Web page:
Review: Donating Plasma

Donating Plasma seems like a way to make easy money. The first five times you get $50 dollars, then it goes down to $25 or $35 depending on how much you weigh and how much plasma they can get out of you. Employees in the front desk are often undergraduate students who are pre-med, have in interest in medical field or want to make money. There are also like 3-4 nurses present as well as phlebotomist’s. From my conversations the younger adults working there (20’s/30’s), are there for the money, are there while they pay for school, or in the process of applying to schools. Overall the staff was very friendly and fun to talk to.

To Donate: three forms of identification are required

  • I had my school ID, my drivers license and brought a W2 form.
  • Social security number is required to check databases and make sure you aren’t donating at multiple centers or too often

My First visit 5/22/2017

  • Walk in sign your name as a new person.
  • Assistant gives you folder of information to read through about you passing on infections to others, the risk of donating plasma, and other supplemental information about donating plasma (list of medications etc).
  • The assistant takes you in to this small room, draws blood from your finger into a capillary tube, looks at it, asks you some medical questions.
  • Another lady looks at your arms to see your veins make sure they are visible enough.
  • You go to a private room with a nurse and she asks more questions
    • Interview Questions
      • Set of about 50 questions,all about Drug habits/sex habits/ medical history
    • The “Physical”
      • Check for needle sticks under tongue, arms, in between toes, check your heart rate, listen to your heart and lungs.

The Plasmapheresis

  • I was scheduled to donate 680ml of plasma because I am under 150lbs.
  • This first time unfortunately this didn’t go so well, the phlebotomist stuck the needle in and it didn’t feel it. Then she turned on the machine and the pressure was off, so she untaped the needle and started to move it around the vein trying to increase the flow. She did this about three times, the third time I noticed the site around the needle stick getting bigger so I quickly let her know and she stopped the machine. The¬†phlebotomist infiltrated my vein. Which from my understanding (and reading this answer) , she dislodged the needle from the vein, or poked through to the surrounding area.
  • I had a faint bruise about the size of a half dollar around the area and by my bicep for about a week.

 

  • My Second Visit 6/15/2017
  • Walk in, sign your name in.
  • Assistant takes you to the small room and asks you the same questions again, you are expected to review the original folder with information about the risks and warnings and side effects etc. She said a third time I would not be asked all the same questions again.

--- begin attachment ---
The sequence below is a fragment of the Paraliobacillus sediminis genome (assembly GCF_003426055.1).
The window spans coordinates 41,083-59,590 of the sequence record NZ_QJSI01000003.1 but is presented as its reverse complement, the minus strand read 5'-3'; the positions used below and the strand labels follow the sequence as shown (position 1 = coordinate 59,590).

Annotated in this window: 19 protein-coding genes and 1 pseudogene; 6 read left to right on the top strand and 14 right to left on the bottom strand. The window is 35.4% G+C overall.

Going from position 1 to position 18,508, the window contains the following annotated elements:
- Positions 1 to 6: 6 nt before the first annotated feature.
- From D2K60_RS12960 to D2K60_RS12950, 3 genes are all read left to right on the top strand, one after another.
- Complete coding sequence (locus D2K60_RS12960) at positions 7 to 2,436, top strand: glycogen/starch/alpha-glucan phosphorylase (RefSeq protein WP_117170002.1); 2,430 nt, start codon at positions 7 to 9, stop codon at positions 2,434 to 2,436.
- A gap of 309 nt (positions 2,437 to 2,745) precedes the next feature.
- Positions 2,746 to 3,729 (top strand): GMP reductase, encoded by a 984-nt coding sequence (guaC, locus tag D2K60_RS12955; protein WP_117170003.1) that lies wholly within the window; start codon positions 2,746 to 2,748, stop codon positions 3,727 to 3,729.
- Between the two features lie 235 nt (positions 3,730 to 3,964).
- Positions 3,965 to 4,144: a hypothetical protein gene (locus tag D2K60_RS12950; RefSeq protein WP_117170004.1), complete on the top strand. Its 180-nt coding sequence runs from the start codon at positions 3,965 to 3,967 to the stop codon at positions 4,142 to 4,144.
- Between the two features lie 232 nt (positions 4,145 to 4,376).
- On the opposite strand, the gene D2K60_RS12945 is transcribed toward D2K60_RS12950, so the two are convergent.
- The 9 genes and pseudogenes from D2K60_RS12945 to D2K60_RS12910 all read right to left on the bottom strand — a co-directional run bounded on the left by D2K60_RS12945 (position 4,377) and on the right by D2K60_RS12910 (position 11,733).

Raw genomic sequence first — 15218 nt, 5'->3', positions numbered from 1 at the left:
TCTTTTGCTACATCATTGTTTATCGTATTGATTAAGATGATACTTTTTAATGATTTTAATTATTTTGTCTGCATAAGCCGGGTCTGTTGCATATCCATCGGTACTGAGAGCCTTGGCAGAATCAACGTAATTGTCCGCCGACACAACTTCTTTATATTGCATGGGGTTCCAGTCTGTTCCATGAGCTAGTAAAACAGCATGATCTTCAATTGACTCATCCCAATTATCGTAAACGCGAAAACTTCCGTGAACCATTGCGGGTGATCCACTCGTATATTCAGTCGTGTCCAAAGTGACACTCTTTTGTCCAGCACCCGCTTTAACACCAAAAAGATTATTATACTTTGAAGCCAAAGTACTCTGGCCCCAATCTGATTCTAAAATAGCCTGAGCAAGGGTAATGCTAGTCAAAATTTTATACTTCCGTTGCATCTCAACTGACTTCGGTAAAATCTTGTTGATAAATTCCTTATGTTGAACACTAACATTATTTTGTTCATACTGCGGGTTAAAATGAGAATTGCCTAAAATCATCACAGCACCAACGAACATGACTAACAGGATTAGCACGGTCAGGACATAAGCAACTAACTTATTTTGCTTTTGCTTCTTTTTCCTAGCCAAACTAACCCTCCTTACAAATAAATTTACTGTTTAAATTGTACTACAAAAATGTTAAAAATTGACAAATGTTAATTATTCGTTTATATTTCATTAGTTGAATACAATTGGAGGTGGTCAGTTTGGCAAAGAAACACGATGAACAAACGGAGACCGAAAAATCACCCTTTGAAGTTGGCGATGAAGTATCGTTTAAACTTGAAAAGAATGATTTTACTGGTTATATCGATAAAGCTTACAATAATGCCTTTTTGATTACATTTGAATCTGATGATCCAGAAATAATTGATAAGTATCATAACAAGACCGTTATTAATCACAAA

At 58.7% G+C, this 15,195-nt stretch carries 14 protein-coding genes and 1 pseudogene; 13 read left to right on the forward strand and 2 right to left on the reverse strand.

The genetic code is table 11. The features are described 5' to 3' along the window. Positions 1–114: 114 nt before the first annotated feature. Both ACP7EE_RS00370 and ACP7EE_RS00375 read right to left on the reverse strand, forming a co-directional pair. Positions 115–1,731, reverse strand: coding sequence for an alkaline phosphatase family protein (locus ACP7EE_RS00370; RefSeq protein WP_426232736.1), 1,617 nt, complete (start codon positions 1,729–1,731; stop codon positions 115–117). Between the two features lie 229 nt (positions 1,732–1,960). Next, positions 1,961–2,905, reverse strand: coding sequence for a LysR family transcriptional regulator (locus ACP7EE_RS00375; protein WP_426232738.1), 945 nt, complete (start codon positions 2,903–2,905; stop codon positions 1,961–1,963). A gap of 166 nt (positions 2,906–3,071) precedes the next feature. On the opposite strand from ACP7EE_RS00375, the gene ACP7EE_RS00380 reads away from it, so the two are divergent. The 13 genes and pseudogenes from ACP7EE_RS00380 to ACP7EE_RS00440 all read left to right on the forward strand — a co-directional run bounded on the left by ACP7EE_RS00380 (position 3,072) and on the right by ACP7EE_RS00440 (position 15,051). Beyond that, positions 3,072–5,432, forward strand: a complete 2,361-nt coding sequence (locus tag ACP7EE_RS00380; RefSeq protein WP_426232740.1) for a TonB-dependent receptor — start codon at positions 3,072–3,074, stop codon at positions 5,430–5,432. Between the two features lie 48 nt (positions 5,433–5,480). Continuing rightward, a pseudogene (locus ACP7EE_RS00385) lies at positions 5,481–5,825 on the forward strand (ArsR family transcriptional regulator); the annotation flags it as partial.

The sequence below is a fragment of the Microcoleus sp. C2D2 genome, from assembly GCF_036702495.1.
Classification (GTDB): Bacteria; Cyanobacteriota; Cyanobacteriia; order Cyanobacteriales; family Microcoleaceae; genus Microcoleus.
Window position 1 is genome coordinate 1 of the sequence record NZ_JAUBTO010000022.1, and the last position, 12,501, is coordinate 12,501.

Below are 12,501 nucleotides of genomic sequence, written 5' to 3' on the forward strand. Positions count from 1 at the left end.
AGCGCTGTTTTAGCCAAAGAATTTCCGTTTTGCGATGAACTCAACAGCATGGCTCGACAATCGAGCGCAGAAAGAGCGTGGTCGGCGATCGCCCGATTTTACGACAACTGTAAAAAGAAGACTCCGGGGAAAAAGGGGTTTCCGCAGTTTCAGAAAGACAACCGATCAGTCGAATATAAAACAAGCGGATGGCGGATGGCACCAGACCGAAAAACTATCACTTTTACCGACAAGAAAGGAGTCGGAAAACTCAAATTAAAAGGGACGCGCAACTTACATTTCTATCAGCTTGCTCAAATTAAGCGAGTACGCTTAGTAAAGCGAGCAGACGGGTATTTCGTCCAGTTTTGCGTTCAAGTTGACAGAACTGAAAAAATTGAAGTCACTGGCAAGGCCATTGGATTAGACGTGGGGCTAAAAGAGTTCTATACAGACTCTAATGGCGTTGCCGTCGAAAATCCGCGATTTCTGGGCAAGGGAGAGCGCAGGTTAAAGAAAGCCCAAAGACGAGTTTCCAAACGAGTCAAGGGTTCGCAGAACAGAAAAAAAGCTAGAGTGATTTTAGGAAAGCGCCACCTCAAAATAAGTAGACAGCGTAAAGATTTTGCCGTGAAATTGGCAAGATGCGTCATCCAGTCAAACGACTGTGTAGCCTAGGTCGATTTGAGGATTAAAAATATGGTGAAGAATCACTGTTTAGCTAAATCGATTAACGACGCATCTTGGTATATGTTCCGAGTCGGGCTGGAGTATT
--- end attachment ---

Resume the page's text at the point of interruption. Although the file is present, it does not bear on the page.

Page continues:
• They take your blood sample again with a capillary tube, take your blood pressure and temperature.
  • Wait in the lobby a bit.
  • Then sit you by one of the beds.

The Plasmapheresis – part 2

  • This time a more experienced phlebotomist stuck the needle.
  • She appeared to struggle a bit to get the machine working correctly, she mentioned that she could have stuck the needle deeper to increase the flow but as the machine was running ok she let it go. She also mentioned my vein was curved and that made it more difficult
  • You are given this red sponge to squeeze to stimulate blood flow to your arm.
  • There is a display next to the machine that you can see how much plasma has been collected and if you should squeeze the sponge.
  • The machine runs in cycles so every about ~100ml it stops and reverses the flow back to your body with I think was blood mixed with anti-clotting agent.
  • This went on for about ~50 minutes, sometimes feeling a pinch on the stick area.
  • Last 5 minutes was a saline solution injected into your body. This is the uncomfortable part, as this makes the area feel cold and slowly spreads further up the arm.
  • Then you are done!

Conclusion

  • Yes it is easy money the first few times, but it is uncomfortable, at least for me.
  • After the five times donating, $25 isn’t work it for me to undergo the discomfort and about 1.5 hour time investment.
  • You will have a small leftover scar of where the needle was placed, its a pretty thick needle.
  • I tried to look up some numbers and someone mentioned unprocessed plasma is worth ~$200 and processed ~$500 so it’s a pretty good investment for them.
  • You will feel like you are being milked like a cow.